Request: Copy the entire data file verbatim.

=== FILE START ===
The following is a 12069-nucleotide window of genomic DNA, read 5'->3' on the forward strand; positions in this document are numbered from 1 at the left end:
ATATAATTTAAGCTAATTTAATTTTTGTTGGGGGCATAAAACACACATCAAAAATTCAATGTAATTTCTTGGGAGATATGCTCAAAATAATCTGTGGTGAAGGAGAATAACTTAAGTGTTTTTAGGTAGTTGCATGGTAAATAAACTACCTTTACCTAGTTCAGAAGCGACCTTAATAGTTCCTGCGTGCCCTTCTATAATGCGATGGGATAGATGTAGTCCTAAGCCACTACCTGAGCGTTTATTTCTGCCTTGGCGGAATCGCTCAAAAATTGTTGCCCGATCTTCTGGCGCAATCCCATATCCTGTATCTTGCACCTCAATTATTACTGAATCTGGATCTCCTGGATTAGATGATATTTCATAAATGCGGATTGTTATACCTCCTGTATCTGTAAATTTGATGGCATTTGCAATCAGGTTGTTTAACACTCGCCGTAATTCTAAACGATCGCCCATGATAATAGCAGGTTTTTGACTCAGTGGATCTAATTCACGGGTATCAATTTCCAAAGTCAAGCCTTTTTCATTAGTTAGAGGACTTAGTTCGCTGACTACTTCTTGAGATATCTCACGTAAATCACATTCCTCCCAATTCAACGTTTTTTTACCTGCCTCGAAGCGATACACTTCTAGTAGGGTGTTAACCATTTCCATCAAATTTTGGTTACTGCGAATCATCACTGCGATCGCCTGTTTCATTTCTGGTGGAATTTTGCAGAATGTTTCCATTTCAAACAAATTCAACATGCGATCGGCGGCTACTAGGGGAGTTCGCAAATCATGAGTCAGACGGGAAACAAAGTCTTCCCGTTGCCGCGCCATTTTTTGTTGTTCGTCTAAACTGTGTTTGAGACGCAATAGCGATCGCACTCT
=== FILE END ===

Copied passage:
The following is a 12069-nucleotide window of genomic DNA, read 5'->3' on the forward strand; positions in this document are numbered from 1 at the left end:
ATATAATTTAAGCTAATTTAATTTTTGTTGGGGGCATAAAACACACATCAAAAATTCAATGTAATTTCTTGGGAGATATGCTCAAAATAATCTGTGGTGAAGGAGAATAACTTAAGTGTTTTTAGGTAGTTGCATGGTAAATAAACTACCTTTACCTAGTTCAGAAGCGACCTTAATAGTTCCTGCGTGCCCTTCTATAATGCGATGGGATAGATGTAGTCCTAAGCCACTACCTGAGCGTTTATTTCTGCCTTGGCGGAATCGCTCAAAAATTGTTGCCCGATCTTCTGGCGCAATCCCATATCCTGTATCTTGCACCTCAATTATTACTGAATCTGGATCTCCTGGATTAGATGATATTTCATAAATGCGGATTGTTATACCTCCTGTATCTGTAAATTTGATGGCATTTGCAATCAGGTTGTTTAACACTCGCCGTAATTCTAAACGATCGCCCATGATAATAGCAGGTTTTTGACTCAGTGGATCTAATTCACGGGTATCAATTTCCAAAGTCAAGCCTTTTTCATTAGTTAGAGGACTTAGTTCGCTGACTACTTCTTGAGATATCTCACGTAAATCACATTCCTCCCAATTCAACGTTTTTTTACCTGCCTCGAAGCGATACACTTCTAGTAGGGTGTTAACCATTTCCATCAAATTTTGGTTACTGCGAATCATCACTGCGATCGCCTGTTTCATTTCTGGTGGAATTTTGCAGAATGTTTCCATTTCAAACAAATTCAACATGCGATCGGCGGCTACTAGGGGAGTTCGCAAATCATGAGTCAGACGGGAAACAAAGTCTTCCCGTTGCCGCGCCATTTTTTGTTGTTCGTCTAAACTGTGTTTGAGACGCAATAGCGATCGCACTCT